This makes me incredibly uncomfortable. I recognize that Facebook is manipulating my newsfeed in a lot of ways, but I didn’t expect being an unwitting participant in a psychology experiment was one of them.

I’m not going to delete my facebook page for now, but I’m not going to forget about this, either.

Cool at 13, Adrift at 23

Cool at 13, Adrift at 23

At 13, they were viewed by classmates with envy, admiration and not a little awe. The girls wore makeup, had boyfriends and went to parties held by older students. The boys boasted about sneaking beers on a Saturday night and swiping condoms from the local convenience store. They were cool. They were good-looking. They were so not you. Whatever happened to them?

“The fast-track kids didn’t turn out O.K.,” said Joseph P. Allen, a psychology professor at the University of Virginia. He is the lead author of a new study, published this month in the journal Child Development, that followed these risk-taking, socially precocious cool kids for a decade. In high school, their social status often plummeted, the study showed, and they began struggling in many ways.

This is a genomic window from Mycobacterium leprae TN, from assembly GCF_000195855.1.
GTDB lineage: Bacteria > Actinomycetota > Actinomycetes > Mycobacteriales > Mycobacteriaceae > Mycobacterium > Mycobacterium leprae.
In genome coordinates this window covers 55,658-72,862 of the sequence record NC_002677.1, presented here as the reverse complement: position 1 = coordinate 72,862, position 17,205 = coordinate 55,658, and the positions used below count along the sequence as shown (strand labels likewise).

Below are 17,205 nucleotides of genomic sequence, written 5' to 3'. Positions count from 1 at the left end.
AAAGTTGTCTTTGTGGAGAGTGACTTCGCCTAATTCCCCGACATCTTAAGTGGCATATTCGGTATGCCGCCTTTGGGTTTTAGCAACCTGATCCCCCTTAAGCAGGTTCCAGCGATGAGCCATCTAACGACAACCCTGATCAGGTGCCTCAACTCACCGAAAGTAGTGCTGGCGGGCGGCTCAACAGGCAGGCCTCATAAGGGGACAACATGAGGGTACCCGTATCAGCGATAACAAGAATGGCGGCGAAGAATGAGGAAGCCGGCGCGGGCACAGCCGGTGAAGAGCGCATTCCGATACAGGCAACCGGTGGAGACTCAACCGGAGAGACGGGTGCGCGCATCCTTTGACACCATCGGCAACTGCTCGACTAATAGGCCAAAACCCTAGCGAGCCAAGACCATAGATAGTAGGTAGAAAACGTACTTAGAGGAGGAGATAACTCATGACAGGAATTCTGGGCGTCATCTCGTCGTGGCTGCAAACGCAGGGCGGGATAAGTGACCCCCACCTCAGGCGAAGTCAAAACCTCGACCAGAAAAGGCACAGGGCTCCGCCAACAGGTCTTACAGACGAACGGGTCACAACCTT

Clearly my complete lack of social status in middle school is why I am so well-adjusted now! At least, that’s what I’m going to tell myself in order to comfort my inner middle-schooler. As previously discussed, I was a giant weirdo who really, really wanted to fit in but never quite managed to. I got over it, mostly, but I still have a sense that I missed out on something. Maybe I did, but it looks like I might have dodged a bullet.

[via The Hairpin]